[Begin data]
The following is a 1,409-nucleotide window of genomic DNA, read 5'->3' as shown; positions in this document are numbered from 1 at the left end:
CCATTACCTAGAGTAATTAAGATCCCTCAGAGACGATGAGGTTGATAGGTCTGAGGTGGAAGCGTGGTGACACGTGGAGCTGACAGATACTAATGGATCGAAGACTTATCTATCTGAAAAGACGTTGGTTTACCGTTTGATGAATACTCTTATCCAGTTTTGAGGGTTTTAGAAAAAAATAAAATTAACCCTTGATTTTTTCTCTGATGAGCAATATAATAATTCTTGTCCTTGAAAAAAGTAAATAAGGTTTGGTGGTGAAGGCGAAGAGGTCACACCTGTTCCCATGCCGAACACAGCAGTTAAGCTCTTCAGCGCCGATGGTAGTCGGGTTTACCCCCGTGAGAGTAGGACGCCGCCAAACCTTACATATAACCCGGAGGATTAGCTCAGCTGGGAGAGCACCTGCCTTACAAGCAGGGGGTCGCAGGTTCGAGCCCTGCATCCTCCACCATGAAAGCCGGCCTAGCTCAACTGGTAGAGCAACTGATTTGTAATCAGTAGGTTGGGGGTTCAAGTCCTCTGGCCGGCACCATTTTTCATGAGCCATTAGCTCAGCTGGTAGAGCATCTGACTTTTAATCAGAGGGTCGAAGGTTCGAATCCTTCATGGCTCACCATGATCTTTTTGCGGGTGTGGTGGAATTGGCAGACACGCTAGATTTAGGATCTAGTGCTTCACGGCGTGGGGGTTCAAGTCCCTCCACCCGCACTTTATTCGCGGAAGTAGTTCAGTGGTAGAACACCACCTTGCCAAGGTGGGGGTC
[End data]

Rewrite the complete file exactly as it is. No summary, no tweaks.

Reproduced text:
The following is a 1,409-nucleotide window of genomic DNA, read 5'->3' as shown; positions in this document are numbered from 1 at the left end:
CCATTACCTAGAGTAATTAAGATCCCTCAGAGACGATGAGGTTGATAGGTCTGAGGTGGAAGCGTGGTGACACGTGGAGCTGACAGATACTAATGGATCGAAGACTTATCTATCTGAAAAGACGTTGGTTTACCGTTTGATGAATACTCTTATCCAGTTTTGAGGGTTTTAGAAAAAAATAAAATTAACCCTTGATTTTTTCTCTGATGAGCAATATAATAATTCTTGTCCTTGAAAAAAGTAAATAAGGTTTGGTGGTGAAGGCGAAGAGGTCACACCTGTTCCCATGCCGAACACAGCAGTTAAGCTCTTCAGCGCCGATGGTAGTCGGGTTTACCCCCGTGAGAGTAGGACGCCGCCAAACCTTACATATAACCCGGAGGATTAGCTCAGCTGGGAGAGCACCTGCCTTACAAGCAGGGGGTCGCAGGTTCGAGCCCTGCATCCTCCACCATGAAAGCCGGCCTAGCTCAACTGGTAGAGCAACTGATTTGTAATCAGTAGGTTGGGGGTTCAAGTCCTCTGGCCGGCACCATTTTTCATGAGCCATTAGCTCAGCTGGTAGAGCATCTGACTTTTAATCAGAGGGTCGAAGGTTCGAATCCTTCATGGCTCACCATGATCTTTTTGCGGGTGTGGTGGAATTGGCAGACACGCTAGATTTAGGATCTAGTGCTTCACGGCGTGGGGGTTCAAGTCCCTCCACCCGCACTTTATTCGCGGAAGTAGTTCAGTGGTAGAACACCACCTTGCCAAGGTGGGGGTC